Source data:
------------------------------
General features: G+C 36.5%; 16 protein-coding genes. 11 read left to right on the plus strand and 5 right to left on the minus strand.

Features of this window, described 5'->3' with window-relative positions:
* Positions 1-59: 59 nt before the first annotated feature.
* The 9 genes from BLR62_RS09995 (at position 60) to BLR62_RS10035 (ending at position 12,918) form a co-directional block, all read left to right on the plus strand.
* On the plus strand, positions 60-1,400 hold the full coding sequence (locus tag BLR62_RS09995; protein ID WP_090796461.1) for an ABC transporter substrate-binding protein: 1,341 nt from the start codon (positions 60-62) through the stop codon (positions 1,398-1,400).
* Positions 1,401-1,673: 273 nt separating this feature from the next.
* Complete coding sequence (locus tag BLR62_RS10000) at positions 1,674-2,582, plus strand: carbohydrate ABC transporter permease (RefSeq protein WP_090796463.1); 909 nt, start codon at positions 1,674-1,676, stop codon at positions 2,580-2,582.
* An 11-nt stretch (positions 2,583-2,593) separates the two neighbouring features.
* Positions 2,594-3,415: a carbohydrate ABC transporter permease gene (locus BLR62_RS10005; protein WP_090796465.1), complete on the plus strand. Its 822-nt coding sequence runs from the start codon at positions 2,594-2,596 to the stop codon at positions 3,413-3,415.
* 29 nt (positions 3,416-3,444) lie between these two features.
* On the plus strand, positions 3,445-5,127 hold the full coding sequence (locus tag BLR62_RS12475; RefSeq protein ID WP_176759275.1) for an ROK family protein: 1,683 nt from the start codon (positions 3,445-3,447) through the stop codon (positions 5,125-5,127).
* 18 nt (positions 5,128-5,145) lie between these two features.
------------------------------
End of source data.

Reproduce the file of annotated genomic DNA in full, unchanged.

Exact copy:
General features: G+C 36.5%; 16 protein-coding genes. 11 read left to right on the plus strand and 5 right to left on the minus strand.

Features of this window, described 5'->3' with window-relative positions:
* Positions 1-59: 59 nt before the first annotated feature.
* The 9 genes from BLR62_RS09995 (at position 60) to BLR62_RS10035 (ending at position 12,918) form a co-directional block, all read left to right on the plus strand.
* On the plus strand, positions 60-1,400 hold the full coding sequence (locus tag BLR62_RS09995; protein ID WP_090796461.1) for an ABC transporter substrate-binding protein: 1,341 nt from the start codon (positions 60-62) through the stop codon (positions 1,398-1,400).
* Positions 1,401-1,673: 273 nt separating this feature from the next.
* Complete coding sequence (locus tag BLR62_RS10000) at positions 1,674-2,582, plus strand: carbohydrate ABC transporter permease (RefSeq protein WP_090796463.1); 909 nt, start codon at positions 1,674-1,676, stop codon at positions 2,580-2,582.
* An 11-nt stretch (positions 2,583-2,593) separates the two neighbouring features.
* Positions 2,594-3,415: a carbohydrate ABC transporter permease gene (locus BLR62_RS10005; protein WP_090796465.1), complete on the plus strand. Its 822-nt coding sequence runs from the start codon at positions 2,594-2,596 to the stop codon at positions 3,413-3,415.
* 29 nt (positions 3,416-3,444) lie between these two features.
* On the plus strand, positions 3,445-5,127 hold the full coding sequence (locus tag BLR62_RS12475; RefSeq protein ID WP_176759275.1) for an ROK family protein: 1,683 nt from the start codon (positions 3,445-3,447) through the stop codon (positions 5,125-5,127).
* 18 nt (positions 5,128-5,145) lie between these two features.